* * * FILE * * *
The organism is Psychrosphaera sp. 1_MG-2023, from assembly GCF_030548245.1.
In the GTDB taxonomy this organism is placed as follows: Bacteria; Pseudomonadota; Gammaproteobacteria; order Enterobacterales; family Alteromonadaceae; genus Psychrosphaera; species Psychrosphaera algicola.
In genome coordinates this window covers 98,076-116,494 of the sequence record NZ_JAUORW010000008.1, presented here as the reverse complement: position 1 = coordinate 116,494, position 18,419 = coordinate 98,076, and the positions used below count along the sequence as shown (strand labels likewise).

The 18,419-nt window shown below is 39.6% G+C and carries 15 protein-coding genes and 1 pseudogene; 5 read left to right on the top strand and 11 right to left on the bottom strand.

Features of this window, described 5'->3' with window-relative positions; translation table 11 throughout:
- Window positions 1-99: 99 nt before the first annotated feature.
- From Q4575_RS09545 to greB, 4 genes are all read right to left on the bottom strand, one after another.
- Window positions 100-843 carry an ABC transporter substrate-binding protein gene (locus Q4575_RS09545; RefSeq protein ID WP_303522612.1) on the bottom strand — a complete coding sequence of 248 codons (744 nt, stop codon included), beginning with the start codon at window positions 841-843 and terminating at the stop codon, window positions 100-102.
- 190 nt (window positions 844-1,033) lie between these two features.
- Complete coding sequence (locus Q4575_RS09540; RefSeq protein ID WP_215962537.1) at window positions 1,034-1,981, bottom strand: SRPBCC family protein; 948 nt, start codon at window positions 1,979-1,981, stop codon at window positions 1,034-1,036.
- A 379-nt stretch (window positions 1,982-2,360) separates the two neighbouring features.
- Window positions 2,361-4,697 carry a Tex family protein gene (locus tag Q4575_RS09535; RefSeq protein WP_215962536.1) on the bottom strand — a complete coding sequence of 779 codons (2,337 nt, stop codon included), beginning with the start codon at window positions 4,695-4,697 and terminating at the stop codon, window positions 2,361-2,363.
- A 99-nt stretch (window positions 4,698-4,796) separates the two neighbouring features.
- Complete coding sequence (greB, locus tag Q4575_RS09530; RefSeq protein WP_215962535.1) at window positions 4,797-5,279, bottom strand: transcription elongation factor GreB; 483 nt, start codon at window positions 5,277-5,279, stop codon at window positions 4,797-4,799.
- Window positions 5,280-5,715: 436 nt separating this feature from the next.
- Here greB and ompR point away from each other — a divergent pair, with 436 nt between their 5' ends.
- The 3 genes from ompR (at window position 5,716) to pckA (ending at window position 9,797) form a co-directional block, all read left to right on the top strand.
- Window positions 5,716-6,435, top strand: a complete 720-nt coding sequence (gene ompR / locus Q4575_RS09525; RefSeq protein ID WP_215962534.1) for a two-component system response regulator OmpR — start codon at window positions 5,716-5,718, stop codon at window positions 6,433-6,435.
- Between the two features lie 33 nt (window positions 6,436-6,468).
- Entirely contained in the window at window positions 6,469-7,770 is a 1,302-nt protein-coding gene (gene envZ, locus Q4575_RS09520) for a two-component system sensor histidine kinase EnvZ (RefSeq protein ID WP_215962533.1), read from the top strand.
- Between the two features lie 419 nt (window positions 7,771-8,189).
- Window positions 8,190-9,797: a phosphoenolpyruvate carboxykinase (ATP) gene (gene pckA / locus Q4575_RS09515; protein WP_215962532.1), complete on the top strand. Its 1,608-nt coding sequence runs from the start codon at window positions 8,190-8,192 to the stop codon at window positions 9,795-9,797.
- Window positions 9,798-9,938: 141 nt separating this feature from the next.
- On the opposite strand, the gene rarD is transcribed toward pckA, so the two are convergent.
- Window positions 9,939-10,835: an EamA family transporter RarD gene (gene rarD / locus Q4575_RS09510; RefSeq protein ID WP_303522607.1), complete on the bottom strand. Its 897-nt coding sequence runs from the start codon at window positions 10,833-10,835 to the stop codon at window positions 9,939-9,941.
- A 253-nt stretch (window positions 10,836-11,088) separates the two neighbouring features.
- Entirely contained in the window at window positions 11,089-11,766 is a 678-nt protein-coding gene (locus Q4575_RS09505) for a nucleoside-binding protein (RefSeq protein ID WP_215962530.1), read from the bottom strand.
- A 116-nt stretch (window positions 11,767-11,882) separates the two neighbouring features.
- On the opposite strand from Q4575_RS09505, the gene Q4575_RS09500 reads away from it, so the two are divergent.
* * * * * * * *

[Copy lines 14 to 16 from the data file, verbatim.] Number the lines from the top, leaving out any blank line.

- Complete coding sequence (greB, locus tag Q4575_RS09530; RefSeq protein WP_215962535.1) at window positions 4,797-5,279, bottom strand: transcription elongation factor GreB; 483 nt, start codon at window positions 5,277-5,279, stop codon at window positions 4,797-4,799.
- Window positions 5,280-5,715: 436 nt separating this feature from the next.
- Here greB and ompR point away from each other — a divergent pair, with 436 nt between their 5' ends.